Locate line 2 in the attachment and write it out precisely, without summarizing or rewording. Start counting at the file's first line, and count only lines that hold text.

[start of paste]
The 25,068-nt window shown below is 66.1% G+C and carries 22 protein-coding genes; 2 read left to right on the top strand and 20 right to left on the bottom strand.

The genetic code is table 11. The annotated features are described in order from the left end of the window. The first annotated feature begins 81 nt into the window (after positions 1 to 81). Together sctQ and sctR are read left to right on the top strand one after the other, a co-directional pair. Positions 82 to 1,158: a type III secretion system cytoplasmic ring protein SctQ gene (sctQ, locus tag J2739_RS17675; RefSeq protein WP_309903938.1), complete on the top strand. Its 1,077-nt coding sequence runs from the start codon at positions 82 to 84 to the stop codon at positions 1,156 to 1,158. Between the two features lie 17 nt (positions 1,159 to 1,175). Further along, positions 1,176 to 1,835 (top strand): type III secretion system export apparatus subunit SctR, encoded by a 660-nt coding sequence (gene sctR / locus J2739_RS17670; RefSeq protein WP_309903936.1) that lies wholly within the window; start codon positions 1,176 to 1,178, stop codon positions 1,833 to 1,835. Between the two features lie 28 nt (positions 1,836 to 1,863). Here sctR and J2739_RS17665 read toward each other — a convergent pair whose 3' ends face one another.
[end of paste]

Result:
The genetic code is table 11. The annotated features are described in order from the left end of the window. The first annotated feature begins 81 nt into the window (after positions 1 to 81). Together sctQ and sctR are read left to right on the top strand one after the other, a co-directional pair. Positions 82 to 1,158: a type III secretion system cytoplasmic ring protein SctQ gene (sctQ, locus tag J2739_RS17675; RefSeq protein WP_309903938.1), complete on the top strand. Its 1,077-nt coding sequence runs from the start codon at positions 82 to 84 to the stop codon at positions 1,156 to 1,158. Between the two features lie 17 nt (positions 1,159 to 1,175). Further along, positions 1,176 to 1,835 (top strand): type III secretion system export apparatus subunit SctR, encoded by a 660-nt coding sequence (gene sctR / locus J2739_RS17670; RefSeq protein WP_309903936.1) that lies wholly within the window; start codon positions 1,176 to 1,178, stop codon positions 1,833 to 1,835. Between the two features lie 28 nt (positions 1,836 to 1,863). Here sctR and J2739_RS17665 read toward each other — a convergent pair whose 3' ends face one another.